Egan Bernal digs deep to cling to Tour de France rivals

Team Ineos rider Colombias Egan Bernal 2ndL and Team Mitchelton rider Great Britains Adam Yates 1stR cross the finish line at the end of the 8th stage of the 107th edition of the Tour de France cycling race 140 km between CazeressurGaronne and Loudenvielle on September 5 2020 Photo by Marco Bertorello POOL AFP Photo by MARCO BERTORELLOPOOLAFP via Getty Images
Egan Bernal crosses the line in Loudenvielle alongside Miguel Ángel López and Adam Yates (Image credit: Getty Images Sport)

Egan Bernal (opens in new tab) (Ineos Grenadiers) did what he had to on stage 8 (opens in new tab) of the Tour de France (opens in new tab) and held most his key rivals for the yellow jersey in check, despite being put on the back foot several times on the final climb of the Col de Peyresourde.

Bernal finished in an elite group of GC contenders including Primoz Roglic (Jumbo-Visma), Mikel Landa (Bahrain McLaren), Nairo Quintana (Arkéa-Samsic) and yellow jersey Adam Yates (Mitchelton-Scott) as Nans Peters won the stage from the day's break.

The only GC contenders to gain time on Bernal were Tadej Pogačar (UAE Team Emirates) and Romain Bardet (AG2R La Mondiale). 

The Slovenian put in several attacks on the Peyresourde and clawed back 40 seconds on all of his rivals while the Frenchman clipped off the front in the closing stages and just did enough to move ahead of Bernal in the overall standings.

After the first of two stages in the Pyrenees, the defending Tour de France champion is fifth overall, 13 seconds off Yates' yellow jersey.

"We did the last two climbs really, really fast," Bernal said after pulling on the best young rider's white jersey.

"If you look at the numbers, that was impressive, how we were going during the climbs. I should be happy because I think that looking at my performance I should be happy with what I did.

"This is the biggest race in the world so it's not easy to win. It's not easy to just drop people so I'm happy to arrive with them, in the first group and not lose time to the GC riders, like Roglič and the others."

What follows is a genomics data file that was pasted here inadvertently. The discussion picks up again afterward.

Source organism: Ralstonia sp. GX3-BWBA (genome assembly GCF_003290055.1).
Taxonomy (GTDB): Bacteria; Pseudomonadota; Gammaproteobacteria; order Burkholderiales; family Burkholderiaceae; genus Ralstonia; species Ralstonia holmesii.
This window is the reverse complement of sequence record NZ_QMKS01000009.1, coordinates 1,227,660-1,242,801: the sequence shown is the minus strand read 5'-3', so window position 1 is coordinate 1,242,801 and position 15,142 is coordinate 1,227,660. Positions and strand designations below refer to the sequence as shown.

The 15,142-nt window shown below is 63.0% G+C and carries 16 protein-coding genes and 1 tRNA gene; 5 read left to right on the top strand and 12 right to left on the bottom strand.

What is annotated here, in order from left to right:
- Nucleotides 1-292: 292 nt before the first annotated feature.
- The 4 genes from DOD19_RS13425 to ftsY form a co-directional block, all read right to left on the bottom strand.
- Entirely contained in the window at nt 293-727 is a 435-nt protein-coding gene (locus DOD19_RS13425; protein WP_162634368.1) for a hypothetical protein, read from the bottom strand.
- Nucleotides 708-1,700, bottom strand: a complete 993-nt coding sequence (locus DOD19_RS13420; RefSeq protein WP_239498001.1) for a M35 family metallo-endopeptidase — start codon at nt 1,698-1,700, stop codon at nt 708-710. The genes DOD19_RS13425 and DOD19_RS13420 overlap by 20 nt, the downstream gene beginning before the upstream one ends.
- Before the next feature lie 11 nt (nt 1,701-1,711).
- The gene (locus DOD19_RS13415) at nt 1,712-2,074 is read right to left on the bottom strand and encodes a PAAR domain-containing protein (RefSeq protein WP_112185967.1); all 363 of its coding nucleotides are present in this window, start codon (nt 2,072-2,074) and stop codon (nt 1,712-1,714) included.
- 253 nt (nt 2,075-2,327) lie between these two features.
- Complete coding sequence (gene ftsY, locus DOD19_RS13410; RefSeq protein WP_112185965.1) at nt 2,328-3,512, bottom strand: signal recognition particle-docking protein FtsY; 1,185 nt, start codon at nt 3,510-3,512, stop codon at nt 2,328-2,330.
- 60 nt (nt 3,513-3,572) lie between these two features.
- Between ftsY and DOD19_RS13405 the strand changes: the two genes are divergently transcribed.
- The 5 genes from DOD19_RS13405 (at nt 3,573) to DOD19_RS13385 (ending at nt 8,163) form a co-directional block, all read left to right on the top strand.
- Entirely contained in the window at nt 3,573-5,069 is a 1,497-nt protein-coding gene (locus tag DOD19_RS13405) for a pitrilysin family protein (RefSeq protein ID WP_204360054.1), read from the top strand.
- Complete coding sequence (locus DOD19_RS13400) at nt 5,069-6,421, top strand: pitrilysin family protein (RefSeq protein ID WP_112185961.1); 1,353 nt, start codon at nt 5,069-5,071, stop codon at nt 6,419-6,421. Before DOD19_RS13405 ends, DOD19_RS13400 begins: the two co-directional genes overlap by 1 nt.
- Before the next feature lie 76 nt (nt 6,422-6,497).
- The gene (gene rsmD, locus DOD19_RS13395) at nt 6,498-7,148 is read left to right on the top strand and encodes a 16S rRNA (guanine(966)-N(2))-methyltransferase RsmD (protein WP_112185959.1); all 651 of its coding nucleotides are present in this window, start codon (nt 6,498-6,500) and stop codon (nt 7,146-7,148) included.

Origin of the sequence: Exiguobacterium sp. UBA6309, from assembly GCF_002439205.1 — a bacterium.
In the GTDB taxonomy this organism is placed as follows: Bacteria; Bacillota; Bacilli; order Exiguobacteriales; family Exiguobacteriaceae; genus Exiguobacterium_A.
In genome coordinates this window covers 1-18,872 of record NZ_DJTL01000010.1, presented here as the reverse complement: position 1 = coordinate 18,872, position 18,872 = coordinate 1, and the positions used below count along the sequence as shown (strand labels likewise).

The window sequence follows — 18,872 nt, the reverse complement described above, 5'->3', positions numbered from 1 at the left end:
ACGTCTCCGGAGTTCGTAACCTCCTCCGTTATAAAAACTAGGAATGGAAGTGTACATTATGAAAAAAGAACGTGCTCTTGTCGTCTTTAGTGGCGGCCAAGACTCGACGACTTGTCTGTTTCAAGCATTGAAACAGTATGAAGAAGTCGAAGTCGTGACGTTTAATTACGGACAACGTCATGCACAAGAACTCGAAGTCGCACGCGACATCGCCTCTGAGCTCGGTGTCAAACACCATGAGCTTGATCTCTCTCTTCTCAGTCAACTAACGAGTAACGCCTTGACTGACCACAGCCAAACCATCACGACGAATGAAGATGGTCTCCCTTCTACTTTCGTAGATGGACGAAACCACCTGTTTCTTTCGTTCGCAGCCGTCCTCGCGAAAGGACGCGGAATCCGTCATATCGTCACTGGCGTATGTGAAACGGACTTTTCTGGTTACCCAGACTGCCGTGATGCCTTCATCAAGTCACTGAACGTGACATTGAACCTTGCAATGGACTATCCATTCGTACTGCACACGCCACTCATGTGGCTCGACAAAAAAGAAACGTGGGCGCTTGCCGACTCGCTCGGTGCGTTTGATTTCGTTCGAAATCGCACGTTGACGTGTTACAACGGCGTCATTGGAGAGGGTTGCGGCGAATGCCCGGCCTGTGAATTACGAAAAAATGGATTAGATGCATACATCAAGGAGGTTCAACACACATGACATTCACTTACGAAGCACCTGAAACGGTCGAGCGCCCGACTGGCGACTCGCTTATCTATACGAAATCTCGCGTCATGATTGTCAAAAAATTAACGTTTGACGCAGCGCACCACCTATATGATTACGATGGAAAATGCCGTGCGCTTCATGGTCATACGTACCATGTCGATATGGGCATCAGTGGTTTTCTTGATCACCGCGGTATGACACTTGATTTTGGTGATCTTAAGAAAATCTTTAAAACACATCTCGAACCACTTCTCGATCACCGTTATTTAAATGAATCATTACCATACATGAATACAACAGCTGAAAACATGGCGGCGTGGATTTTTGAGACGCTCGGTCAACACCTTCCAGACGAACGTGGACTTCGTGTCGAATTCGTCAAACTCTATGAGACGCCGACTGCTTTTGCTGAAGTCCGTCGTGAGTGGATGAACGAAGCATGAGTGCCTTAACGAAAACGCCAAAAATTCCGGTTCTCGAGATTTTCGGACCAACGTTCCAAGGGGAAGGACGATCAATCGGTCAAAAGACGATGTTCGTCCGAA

Bernal, however, was far from his imperious best on the climb, although there are continued signs that he is steadily improving. He wasn't able to match a powerful acceleration from Roglič, Quintana and Pogačar, but like several other riders he slowly made his way back to the attack.

At the summit of the final climb Bernal also appeared to be hanging on and a small gap briefly opened between him and some of his rivals, but once again he dug in and crested the Peyresourde still in contention.

"That was hard, that was really, really hard," he said when asked about trying to follow the attack from Roglič.

"Especially the first part of the last climb, when Tom Dumoulin was doing a really hard pace. I had the feeling that I couldn't go at that pace until the final and I was looking at the numbers but I managed myself."

It was experience that helped Bernal in the finale as he set his own tempo. He contributed to the chase at several points but made sure that he never went too far into the red.

"When they attacked I couldn't follow but I thought that it would be impossible to do that effort until the finish of the climb so I did what was best for me and I did a good job. I should be happy. We need to have respect for the other riders, they were really strong, and it must be a really nice race to see on the TV."

Bernal was helped on the final climb by his teammate Richard Carapaz but the 2019 Giro d'Italia winner was unable to follow the best riders in the closing kilometres of the final climb and eventually finished 38 seconds down on his team leader.

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Daniel Benson

Daniel Benson was the Editor in Chief at Cyclingnews.com between 2008 and 2022. Based in the UK, he joined the Cyclingnews team in 2008 as the site's first UK-based Managing Editor. In that time, he reported on over a dozen editions of the Tour de France, several World Championships, the Tour Down Under, Spring Classics, and the London 2012 Olympic Games. With the help of the excellent editorial team, he ran the coverage on Cyclingnews and has interviewed leading figures in the sport including UCI Presidents and Tour de France winners.